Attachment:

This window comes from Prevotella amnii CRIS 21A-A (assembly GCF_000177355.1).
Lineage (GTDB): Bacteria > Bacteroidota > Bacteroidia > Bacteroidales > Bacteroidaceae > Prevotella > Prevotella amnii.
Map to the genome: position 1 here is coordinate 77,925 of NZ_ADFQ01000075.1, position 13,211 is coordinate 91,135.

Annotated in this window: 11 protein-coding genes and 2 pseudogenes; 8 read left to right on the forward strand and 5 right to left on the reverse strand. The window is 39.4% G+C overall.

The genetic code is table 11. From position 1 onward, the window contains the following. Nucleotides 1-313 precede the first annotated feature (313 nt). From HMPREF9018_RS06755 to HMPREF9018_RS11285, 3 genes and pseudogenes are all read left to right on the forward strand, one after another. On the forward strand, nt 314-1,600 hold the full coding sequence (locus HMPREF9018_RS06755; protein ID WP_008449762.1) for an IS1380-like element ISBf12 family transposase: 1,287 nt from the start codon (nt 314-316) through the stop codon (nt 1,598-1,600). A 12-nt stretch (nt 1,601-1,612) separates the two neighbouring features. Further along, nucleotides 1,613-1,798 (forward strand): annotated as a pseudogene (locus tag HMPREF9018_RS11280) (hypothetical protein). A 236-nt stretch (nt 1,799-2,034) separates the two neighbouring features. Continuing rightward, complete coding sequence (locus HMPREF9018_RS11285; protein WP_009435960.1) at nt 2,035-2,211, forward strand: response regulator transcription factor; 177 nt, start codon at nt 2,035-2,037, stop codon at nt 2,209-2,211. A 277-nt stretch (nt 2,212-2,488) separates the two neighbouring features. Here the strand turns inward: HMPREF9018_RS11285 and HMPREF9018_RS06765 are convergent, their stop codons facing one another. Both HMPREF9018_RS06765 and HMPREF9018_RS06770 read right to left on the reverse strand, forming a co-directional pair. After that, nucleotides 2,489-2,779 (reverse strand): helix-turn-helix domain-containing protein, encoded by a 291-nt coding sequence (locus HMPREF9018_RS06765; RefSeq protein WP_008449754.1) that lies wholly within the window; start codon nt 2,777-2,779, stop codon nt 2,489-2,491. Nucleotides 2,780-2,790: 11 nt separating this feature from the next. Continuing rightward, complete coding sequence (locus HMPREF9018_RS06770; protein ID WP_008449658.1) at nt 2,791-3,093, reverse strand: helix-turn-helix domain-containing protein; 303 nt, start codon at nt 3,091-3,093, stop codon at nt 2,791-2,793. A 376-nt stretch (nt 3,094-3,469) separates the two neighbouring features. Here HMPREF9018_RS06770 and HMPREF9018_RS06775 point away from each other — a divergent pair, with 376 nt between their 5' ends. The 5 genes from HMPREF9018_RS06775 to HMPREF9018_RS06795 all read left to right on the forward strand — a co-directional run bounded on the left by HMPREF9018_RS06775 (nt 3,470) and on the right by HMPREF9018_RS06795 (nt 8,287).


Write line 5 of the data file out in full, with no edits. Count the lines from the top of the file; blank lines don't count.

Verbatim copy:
The genetic code is table 11. From position 1 onward, the window contains the following. Nucleotides 1-313 precede the first annotated feature (313 nt). From HMPREF9018_RS06755 to HMPREF9018_RS11285, 3 genes and pseudogenes are all read left to right on the forward strand, one after another. On the forward strand, nt 314-1,600 hold the full coding sequence (locus HMPREF9018_RS06755; protein ID WP_008449762.1) for an IS1380-like element ISBf12 family transposase: 1,287 nt from the start codon (nt 314-316) through the stop codon (nt 1,598-1,600). A 12-nt stretch (nt 1,601-1,612) separates the two neighbouring features. Further along, nucleotides 1,613-1,798 (forward strand): annotated as a pseudogene (locus tag HMPREF9018_RS11280) (hypothetical protein). A 236-nt stretch (nt 1,799-2,034) separates the two neighbouring features. Continuing rightward, complete coding sequence (locus HMPREF9018_RS11285; protein WP_009435960.1) at nt 2,035-2,211, forward strand: response regulator transcription factor; 177 nt, start codon at nt 2,035-2,037, stop codon at nt 2,209-2,211. A 277-nt stretch (nt 2,212-2,488) separates the two neighbouring features. Here the strand turns inward: HMPREF9018_RS11285 and HMPREF9018_RS06765 are convergent, their stop codons facing one another. Both HMPREF9018_RS06765 and HMPREF9018_RS06770 read right to left on the reverse strand, forming a co-directional pair. After that, nucleotides 2,489-2,779 (reverse strand): helix-turn-helix domain-containing protein, encoded by a 291-nt coding sequence (locus HMPREF9018_RS06765; RefSeq protein WP_008449754.1) that lies wholly within the window; start codon nt 2,777-2,779, stop codon nt 2,489-2,491. Nucleotides 2,780-2,790: 11 nt separating this feature from the next. Continuing rightward, complete coding sequence (locus HMPREF9018_RS06770; protein ID WP_008449658.1) at nt 2,791-3,093, reverse strand: helix-turn-helix domain-containing protein; 303 nt, start codon at nt 3,091-3,093, stop codon at nt 2,791-2,793. A 376-nt stretch (nt 3,094-3,469) separates the two neighbouring features. Here HMPREF9018_RS06770 and HMPREF9018_RS06775 point away from each other — a divergent pair, with 376 nt between their 5' ends. The 5 genes from HMPREF9018_RS06775 to HMPREF9018_RS06795 all read left to right on the forward strand — a co-directional run bounded on the left by HMPREF9018_RS06775 (nt 3,470) and on the right by HMPREF9018_RS06795 (nt 8,287).